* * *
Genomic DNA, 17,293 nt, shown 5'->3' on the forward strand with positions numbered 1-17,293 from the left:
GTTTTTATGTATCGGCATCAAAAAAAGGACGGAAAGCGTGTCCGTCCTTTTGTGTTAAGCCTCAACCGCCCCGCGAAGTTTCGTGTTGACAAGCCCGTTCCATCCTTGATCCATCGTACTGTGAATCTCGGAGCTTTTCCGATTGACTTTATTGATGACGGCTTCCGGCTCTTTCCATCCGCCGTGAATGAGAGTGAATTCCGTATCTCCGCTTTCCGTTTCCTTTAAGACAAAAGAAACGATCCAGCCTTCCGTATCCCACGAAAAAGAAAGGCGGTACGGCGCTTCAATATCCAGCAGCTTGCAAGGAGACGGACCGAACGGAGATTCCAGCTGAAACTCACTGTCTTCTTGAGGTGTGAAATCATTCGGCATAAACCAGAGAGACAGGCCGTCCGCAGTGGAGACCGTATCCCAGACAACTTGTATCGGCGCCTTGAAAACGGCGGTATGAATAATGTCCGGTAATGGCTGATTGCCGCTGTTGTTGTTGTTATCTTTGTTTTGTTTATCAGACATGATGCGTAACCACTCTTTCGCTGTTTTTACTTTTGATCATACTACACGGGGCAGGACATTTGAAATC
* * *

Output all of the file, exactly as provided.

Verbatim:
Genomic DNA, 17,293 nt, shown 5'->3' on the forward strand with positions numbered 1-17,293 from the left:
GTTTTTATGTATCGGCATCAAAAAAAGGACGGAAAGCGTGTCCGTCCTTTTGTGTTAAGCCTCAACCGCCCCGCGAAGTTTCGTGTTGACAAGCCCGTTCCATCCTTGATCCATCGTACTGTGAATCTCGGAGCTTTTCCGATTGACTTTATTGATGACGGCTTCCGGCTCTTTCCATCCGCCGTGAATGAGAGTGAATTCCGTATCTCCGCTTTCCGTTTCCTTTAAGACAAAAGAAACGATCCAGCCTTCCGTATCCCACGAAAAAGAAAGGCGGTACGGCGCTTCAATATCCAGCAGCTTGCAAGGAGACGGACCGAACGGAGATTCCAGCTGAAACTCACTGTCTTCTTGAGGTGTGAAATCATTCGGCATAAACCAGAGAGACAGGCCGTCCGCAGTGGAGACCGTATCCCAGACAACTTGTATCGGCGCCTTGAAAACGGCGGTATGAATAATGTCCGGTAATGGCTGATTGCCGCTGTTGTTGTTGTTATCTTTGTTTTGTTTATCAGACATGATGCGTAACCACTCTTTCGCTGTTTTTACTTTTGATCATACTACACGGGGCAGGACATTTGAAATC